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And his actor's name is "Strong Mad".
"If a guy named Foulfellow asks to take you to a place called Pleasure Island, don't go. I mean he's got the word "foul" right in his name."

People make a big deal out of names, and writers are no exception. Even if they eschew Theme Naming and other Naming Conventions they'll still use names they think are cool and dignified, powerful and appropriate, or sinister and fearsome. This is why there are inevitably certain Names To Run Away From Really Fast. For much the same reason it's unlikely Bob will turn out to be the outrageously stylish villain bent on absorbing the planet's life stream to ascend to godhood,note  and someone with a name like oh, say, Hannibal Murder von Uberbastard, probably won't be selling cookies for charity. If he does, don't eat the cookies.

These come in various flavors (not the cookies, the names), some of them used by Anti Heroes from the Dark Age of Supernames and villains of the fearsomely competent and world destroying kind, for whom the mere mention of their name can bring down Dramatic Thunder.

Note that this is different from all those characters who got their names because they are a badass. It's one thing to be called Blade because you use one on vampires; it's another when a deadly fighter has the birth name "Blade" for no in-story reason.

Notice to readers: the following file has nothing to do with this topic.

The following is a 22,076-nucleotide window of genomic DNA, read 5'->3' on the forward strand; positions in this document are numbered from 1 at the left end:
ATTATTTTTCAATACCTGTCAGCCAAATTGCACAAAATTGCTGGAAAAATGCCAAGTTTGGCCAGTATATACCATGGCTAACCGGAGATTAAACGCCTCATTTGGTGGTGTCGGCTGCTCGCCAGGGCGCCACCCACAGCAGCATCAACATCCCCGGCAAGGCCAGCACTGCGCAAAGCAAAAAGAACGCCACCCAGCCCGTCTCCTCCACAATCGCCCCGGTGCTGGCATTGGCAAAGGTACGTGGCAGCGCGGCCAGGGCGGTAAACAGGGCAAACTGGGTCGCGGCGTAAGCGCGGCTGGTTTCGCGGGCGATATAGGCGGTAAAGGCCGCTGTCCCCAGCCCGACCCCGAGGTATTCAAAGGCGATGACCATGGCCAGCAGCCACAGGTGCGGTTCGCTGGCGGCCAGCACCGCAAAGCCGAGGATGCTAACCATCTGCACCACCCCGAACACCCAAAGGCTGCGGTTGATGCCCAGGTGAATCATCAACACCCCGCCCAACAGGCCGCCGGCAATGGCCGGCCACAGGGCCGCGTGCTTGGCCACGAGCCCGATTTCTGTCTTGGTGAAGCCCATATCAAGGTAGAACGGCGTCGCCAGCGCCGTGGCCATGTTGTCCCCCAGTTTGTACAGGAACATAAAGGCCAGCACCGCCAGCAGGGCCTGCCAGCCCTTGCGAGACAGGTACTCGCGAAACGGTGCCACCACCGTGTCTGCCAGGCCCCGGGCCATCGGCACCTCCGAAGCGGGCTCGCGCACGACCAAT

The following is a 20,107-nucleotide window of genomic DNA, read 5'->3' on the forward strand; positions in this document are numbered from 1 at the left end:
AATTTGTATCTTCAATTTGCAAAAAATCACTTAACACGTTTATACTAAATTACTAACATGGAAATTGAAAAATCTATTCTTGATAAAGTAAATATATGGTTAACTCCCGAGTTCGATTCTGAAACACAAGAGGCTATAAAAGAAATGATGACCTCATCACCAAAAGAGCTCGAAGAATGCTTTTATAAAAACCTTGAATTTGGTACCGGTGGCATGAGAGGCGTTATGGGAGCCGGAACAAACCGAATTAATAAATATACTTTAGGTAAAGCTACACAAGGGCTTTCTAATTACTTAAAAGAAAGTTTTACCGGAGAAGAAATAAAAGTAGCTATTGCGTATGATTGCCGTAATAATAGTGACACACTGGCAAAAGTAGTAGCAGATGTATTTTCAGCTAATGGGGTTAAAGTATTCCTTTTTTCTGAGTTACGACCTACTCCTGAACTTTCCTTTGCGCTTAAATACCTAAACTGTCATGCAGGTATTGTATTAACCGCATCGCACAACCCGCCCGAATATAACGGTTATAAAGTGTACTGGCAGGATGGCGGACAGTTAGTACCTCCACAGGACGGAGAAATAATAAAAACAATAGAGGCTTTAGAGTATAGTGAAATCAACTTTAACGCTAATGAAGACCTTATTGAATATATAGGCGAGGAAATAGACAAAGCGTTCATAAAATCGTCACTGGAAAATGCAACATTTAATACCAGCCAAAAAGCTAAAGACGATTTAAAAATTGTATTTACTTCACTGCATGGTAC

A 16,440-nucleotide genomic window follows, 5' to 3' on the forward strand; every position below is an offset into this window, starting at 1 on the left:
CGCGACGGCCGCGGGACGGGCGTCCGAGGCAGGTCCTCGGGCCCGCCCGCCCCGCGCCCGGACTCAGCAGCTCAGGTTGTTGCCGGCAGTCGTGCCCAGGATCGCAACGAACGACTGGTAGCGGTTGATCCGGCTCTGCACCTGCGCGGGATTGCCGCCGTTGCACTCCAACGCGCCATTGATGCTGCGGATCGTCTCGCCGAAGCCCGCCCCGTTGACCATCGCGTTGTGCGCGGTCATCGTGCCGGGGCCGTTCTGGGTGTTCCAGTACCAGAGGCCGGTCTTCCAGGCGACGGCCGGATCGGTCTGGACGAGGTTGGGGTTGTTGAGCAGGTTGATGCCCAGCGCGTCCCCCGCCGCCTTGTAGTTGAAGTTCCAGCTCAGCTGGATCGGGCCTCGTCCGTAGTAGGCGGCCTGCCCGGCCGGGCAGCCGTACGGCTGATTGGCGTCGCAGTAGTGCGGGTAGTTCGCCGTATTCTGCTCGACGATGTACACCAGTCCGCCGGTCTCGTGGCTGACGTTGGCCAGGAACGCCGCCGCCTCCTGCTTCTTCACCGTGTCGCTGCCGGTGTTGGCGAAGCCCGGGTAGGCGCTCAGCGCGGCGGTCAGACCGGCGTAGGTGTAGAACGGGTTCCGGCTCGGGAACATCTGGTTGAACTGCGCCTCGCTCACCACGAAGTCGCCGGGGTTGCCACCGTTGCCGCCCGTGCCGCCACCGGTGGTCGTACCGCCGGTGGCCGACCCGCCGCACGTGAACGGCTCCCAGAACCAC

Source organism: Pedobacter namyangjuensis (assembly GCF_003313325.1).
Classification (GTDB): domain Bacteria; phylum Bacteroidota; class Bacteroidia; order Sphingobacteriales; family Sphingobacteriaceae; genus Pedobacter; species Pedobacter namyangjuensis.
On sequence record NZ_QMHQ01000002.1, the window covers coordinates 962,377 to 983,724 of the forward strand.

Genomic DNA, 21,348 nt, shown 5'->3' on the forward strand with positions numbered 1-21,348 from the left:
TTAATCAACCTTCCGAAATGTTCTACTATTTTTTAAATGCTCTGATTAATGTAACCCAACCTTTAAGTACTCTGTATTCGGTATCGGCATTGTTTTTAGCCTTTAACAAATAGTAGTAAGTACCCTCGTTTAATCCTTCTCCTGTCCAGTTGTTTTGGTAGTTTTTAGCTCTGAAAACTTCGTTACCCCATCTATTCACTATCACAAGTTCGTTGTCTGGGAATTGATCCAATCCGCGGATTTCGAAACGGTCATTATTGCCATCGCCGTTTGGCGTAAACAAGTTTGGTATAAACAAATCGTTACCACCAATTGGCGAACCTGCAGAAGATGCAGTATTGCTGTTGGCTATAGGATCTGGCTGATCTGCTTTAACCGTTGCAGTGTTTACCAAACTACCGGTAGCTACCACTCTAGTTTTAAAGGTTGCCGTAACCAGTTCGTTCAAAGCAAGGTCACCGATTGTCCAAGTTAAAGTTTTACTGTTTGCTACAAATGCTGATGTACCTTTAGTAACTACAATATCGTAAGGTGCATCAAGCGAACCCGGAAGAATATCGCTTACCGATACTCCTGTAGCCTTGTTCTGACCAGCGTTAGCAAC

So basically, when the villain's name hints towards some sort of disaster in history, mythological monster, or just means something bad, this trope applies.

Note that a villain having a name like this isn't necessarily a bad idea. Some names like this are downright cool.

A subtrope of Meaningful Name, Obviously Evil and sometimes Awesome McCool Name.

See also Red Baron, The Magnificent, Speak of the Devil, and What Did You Expect When You Named It ____?; often overlaps with "Darkness von Gothick" Name.

Compare Fluffy the Terrible, Tom the Dark Lord, and Just the First Citizen, where the name fails to describe the nastiness, and Deathbringer the Adorable, where the nastiness fails to live up to the name.

Contrast Names to Trust Immediately.

For location names, see I Don't Like the Sound of That Place.

When adding examples, keep in mind: It's not enough when a character just has a name of any of the following types. This trope applies only when the name is an indicator of the character's true nature, and if the character thus described is evil, deceptive, dangerous or (if not evil) in other ways commanding fear or respect. As always, aversions are usually not worth listing, but subversions are probably fair game. Total inversions should go on Unfortunate Names instead.

Also, please provide context as to why the character lives up to their scary name. Just listing the character's name with no explanation is a Zero-Context Example, something we don't want.note 

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The following types of Names To Run From have their own trope pages: